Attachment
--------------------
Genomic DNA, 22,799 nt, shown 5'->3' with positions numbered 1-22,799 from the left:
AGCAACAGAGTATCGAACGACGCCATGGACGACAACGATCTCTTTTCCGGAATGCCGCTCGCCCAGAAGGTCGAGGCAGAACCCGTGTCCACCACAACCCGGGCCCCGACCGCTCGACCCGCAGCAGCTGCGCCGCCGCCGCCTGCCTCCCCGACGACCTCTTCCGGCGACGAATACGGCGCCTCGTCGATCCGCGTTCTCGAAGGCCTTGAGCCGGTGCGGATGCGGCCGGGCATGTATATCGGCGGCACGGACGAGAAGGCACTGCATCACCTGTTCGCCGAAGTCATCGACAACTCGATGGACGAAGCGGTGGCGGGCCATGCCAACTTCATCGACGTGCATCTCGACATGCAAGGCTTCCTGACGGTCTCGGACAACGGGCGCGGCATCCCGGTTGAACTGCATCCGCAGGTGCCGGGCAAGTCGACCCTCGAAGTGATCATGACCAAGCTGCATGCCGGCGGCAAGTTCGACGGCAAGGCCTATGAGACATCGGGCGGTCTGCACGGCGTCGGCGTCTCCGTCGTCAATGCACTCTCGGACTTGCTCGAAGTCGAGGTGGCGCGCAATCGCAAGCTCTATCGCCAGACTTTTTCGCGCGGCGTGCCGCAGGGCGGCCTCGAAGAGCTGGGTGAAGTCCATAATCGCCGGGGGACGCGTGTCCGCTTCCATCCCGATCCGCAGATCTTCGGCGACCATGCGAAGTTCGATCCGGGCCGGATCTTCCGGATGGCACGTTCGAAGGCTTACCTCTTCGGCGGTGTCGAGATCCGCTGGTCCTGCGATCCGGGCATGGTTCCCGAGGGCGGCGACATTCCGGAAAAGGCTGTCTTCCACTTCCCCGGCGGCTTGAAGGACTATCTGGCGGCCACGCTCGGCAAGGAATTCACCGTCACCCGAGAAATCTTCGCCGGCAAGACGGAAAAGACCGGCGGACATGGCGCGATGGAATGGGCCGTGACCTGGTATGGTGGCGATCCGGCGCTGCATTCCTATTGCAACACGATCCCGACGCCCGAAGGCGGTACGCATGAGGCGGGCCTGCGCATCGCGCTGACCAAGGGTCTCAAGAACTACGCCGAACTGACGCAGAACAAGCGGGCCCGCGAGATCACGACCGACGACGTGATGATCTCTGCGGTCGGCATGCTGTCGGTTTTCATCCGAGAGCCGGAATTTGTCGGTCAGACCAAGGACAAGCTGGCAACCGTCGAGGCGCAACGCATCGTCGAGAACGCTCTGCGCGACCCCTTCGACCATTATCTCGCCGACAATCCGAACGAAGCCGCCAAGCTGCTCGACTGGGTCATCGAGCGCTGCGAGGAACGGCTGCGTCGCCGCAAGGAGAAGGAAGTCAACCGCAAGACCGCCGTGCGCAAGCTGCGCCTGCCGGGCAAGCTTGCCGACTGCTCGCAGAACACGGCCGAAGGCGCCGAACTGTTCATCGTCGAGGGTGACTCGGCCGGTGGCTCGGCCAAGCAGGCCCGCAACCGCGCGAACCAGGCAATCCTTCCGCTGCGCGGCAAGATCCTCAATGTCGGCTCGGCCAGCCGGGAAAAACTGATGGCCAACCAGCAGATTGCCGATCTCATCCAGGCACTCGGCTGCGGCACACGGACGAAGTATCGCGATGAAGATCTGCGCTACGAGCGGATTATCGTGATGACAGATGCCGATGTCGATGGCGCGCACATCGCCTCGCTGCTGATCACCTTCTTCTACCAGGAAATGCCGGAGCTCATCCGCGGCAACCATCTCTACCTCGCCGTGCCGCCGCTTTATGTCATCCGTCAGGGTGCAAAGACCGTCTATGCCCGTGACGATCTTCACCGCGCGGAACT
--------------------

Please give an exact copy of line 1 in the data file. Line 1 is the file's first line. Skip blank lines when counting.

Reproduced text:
Genomic DNA, 22,799 nt, shown 5'->3' with positions numbered 1-22,799 from the left: